Perhaps the chances of this happening have just increased because – by necessity – the cultural resistance to home/remote working has just taken a big knock. But this won’t happen by itself. It will need positive planning and investment in IT systems and home working environments. It will need a sharp focus on team building and communication, and a willingness to move towards managing by output rather than by how many hours you work. More companies are discovering that doing this can be worth the effort – not just through lower overheads, but also by creating a more attractive employee proposition, a more efficient workforce and greater commercial resilience.
This is but one possible change that might be driven by business post-Covid-19. But consider what might happen if there was a widespread reduction in demand for office space, and lower commercial rents. Could this see a return of residential conversion of office space, and even reduced pressure for development in the Green Belt? Could this see demand for local work hubs to support an increase in remote working for those who don’t want to work in the home?
Indeed, how might this all affect retail – already in the grip of disruptive change – and what does this mean for the future of our high streets? Recent data suggests that the ‘lockdown’ has resulted in an increasing reliance on home delivery, and reports suggest that supply chain resilience is now a key issue for retailers. Some local businesses have seen this as an opportunity, working together to provide local services within their communities – some using digital solutions (such as Near.St) to tackle the global distribution giants.
Two contributions from the LTT unconference remain with me. First, Lynn Sloman, director of Transport for Quality of Life, who said that there is a need to change what we see as the purpose of infrastructure investment – away from economic growth and productivity, towards long-term economic resilience. Second, Richard Walker, now seconded from the DfT to the DecarboN8 Network team at the Institute for Transport Studies, University of Leeds), who talked about the need for a climate-smart recovery.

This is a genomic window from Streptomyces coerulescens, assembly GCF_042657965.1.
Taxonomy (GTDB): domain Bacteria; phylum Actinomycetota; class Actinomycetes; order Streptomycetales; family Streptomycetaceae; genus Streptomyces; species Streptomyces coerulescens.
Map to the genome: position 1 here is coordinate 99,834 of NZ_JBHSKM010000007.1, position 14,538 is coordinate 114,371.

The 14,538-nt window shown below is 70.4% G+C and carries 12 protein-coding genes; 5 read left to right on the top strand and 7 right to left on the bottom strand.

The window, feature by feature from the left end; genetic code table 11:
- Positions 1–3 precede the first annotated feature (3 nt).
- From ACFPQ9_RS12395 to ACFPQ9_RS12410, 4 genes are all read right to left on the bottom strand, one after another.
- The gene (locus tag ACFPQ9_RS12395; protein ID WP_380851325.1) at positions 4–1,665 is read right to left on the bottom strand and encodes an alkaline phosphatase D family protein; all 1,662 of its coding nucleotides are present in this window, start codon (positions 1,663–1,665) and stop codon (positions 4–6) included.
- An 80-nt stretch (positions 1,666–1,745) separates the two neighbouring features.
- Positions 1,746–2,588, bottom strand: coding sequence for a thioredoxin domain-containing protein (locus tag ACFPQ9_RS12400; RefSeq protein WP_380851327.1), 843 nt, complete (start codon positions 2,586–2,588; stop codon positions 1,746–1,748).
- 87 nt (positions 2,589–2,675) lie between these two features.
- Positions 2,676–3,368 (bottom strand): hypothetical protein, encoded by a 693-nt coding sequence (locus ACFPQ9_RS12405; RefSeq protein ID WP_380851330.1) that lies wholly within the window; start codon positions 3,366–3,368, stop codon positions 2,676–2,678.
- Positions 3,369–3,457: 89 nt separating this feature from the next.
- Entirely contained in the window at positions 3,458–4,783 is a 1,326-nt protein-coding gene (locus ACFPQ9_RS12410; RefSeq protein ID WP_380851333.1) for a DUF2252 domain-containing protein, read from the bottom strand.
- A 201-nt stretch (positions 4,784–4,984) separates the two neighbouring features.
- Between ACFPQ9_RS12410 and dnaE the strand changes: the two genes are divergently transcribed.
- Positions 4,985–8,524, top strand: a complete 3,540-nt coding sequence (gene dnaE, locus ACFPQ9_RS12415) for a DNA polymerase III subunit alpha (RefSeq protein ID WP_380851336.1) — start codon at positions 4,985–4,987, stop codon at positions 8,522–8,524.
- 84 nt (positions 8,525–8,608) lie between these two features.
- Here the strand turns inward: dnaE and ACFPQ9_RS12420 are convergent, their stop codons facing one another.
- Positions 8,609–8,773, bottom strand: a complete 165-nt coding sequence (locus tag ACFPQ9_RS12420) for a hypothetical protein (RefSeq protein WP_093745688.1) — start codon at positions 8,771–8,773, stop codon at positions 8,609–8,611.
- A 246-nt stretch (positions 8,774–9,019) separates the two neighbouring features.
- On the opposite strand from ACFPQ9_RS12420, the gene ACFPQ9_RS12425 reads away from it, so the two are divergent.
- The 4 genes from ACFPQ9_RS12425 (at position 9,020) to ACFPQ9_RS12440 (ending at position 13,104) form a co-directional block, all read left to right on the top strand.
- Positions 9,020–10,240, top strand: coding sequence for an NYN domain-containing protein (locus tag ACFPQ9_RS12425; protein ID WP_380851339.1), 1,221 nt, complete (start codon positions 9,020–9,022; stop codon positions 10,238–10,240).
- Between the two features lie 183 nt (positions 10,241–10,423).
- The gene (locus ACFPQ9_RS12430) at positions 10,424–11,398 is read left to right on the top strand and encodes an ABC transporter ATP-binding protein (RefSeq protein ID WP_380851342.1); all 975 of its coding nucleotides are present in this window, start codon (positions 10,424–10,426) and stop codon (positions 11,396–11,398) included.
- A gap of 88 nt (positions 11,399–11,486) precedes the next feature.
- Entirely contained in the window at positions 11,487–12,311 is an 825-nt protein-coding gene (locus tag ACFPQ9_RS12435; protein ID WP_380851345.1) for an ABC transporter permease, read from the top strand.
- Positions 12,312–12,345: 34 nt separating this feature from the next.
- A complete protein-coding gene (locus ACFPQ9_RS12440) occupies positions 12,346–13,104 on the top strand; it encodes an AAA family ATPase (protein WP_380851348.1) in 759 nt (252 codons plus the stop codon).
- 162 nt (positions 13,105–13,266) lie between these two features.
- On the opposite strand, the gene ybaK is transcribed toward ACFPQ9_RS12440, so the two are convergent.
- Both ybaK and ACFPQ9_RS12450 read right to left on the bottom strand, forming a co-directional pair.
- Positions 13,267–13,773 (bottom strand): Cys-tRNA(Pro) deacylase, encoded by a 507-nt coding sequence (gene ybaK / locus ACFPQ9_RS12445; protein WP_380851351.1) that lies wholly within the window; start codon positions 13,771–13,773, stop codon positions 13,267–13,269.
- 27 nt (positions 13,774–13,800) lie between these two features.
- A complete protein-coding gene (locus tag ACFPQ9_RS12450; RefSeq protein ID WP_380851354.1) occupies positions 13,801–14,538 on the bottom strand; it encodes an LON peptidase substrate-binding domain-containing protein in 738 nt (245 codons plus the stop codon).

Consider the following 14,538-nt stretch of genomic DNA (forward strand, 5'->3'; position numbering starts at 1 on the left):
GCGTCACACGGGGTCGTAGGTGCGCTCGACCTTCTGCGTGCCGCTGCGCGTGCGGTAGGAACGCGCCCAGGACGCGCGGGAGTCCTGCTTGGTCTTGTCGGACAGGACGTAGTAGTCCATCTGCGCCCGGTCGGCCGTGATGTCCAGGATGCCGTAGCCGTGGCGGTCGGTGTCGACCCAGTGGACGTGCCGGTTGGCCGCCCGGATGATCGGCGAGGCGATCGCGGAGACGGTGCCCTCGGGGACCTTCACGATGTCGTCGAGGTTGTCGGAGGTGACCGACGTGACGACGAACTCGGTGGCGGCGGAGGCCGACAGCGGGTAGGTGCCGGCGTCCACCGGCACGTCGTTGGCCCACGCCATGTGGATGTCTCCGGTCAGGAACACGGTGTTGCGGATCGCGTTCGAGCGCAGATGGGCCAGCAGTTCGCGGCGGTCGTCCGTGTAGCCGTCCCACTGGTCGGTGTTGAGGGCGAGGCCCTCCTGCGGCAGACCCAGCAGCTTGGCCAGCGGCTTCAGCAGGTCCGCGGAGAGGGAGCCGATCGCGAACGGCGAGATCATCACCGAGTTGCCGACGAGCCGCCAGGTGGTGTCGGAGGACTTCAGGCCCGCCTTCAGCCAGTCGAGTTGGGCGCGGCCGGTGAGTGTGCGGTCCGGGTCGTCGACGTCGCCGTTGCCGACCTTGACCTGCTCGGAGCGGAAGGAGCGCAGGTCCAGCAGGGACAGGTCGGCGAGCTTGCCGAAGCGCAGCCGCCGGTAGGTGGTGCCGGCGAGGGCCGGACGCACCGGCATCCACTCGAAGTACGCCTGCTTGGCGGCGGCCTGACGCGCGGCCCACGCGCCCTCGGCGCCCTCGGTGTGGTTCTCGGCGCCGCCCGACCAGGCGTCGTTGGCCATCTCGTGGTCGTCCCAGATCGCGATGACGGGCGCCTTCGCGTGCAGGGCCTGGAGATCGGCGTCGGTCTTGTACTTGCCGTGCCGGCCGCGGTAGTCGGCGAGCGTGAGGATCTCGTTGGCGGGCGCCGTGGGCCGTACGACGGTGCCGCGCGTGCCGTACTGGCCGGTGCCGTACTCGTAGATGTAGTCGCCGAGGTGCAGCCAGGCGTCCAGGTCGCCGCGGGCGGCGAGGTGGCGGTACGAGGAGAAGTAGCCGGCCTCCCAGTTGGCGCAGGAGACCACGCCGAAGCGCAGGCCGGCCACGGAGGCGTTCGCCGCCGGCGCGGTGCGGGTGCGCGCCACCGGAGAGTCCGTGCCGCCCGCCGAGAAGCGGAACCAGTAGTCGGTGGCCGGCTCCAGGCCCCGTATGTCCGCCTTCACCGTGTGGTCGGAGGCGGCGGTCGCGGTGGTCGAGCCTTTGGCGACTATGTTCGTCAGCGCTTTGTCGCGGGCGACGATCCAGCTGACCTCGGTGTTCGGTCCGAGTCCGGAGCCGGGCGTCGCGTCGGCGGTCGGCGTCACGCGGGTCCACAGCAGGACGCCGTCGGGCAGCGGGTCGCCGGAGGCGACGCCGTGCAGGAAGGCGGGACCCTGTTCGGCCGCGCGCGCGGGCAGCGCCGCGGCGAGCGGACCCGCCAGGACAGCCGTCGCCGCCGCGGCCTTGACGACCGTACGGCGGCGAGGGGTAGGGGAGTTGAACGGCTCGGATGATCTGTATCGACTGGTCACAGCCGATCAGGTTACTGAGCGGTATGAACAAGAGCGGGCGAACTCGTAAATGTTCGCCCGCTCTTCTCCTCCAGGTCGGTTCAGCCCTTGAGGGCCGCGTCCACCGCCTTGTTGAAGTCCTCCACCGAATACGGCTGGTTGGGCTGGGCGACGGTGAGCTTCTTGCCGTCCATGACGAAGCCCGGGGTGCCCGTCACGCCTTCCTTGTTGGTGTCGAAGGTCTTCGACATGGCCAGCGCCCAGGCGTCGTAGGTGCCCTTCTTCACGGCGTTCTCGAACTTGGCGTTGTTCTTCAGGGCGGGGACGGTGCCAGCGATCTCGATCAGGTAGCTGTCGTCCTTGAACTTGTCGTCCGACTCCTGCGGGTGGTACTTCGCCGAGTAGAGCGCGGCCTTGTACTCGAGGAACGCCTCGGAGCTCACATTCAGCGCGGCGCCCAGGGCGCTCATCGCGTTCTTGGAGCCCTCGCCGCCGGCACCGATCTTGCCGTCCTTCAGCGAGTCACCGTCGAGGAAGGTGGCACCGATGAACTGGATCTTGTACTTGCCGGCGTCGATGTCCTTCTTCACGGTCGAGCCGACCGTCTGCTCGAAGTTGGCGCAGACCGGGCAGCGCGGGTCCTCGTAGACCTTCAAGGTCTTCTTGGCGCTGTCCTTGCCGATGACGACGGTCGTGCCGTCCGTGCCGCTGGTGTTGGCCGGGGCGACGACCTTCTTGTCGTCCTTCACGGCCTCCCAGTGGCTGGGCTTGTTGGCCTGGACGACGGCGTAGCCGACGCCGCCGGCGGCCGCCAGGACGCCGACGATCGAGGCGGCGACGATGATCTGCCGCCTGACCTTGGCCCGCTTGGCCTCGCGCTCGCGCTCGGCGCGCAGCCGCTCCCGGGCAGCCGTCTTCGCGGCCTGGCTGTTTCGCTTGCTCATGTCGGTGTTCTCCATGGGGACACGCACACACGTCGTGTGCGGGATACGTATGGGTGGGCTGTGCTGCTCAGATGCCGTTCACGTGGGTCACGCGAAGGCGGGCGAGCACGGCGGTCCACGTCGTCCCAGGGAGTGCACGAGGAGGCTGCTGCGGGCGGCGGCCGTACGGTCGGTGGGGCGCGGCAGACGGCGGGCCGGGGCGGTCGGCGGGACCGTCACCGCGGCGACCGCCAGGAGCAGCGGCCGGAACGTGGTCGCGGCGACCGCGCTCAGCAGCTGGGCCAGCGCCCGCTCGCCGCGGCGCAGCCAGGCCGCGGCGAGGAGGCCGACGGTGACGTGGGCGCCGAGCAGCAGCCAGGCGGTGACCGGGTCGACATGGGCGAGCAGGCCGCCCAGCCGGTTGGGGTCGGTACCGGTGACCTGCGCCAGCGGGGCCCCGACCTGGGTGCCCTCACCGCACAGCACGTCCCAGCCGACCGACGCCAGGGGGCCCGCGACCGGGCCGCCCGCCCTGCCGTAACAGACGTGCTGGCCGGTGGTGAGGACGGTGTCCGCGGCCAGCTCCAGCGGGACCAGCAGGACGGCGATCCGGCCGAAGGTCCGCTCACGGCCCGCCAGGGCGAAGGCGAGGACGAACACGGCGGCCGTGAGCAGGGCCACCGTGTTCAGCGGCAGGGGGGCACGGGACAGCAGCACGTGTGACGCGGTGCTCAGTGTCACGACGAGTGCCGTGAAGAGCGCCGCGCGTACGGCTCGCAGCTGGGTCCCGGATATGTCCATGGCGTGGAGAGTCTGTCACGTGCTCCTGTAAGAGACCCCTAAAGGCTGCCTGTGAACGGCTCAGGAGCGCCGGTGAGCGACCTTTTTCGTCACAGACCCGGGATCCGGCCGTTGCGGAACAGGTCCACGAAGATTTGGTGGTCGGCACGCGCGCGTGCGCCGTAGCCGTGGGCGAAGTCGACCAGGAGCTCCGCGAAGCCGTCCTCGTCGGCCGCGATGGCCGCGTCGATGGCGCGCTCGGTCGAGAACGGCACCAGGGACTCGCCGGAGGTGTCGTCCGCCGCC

Given the scale of change needed to deliver climate-smart growth, do we really understand how to deliver it? After all, we are the generation that has watched fundamental changes in travel behaviour take place amongst the younger generation over the last 20 years, and yet have done little to change our approach to infrastructure investment.
A few months ago, at an RTPI Transport Planning Network event, Professor Phil Goodwin made the prophetic observation that the urgency of the climate crisis now required us to recognise that continued increases in consumption are unsustainable, and that we can no longer leave radical behaviour change to the next generation – we need to make change happen amongst our own generation.
Well that opportunity is here now. Step forward you informed realists.
Keith Mitchell is regional (UK) director for community development and infrastructure at consultant Stantec.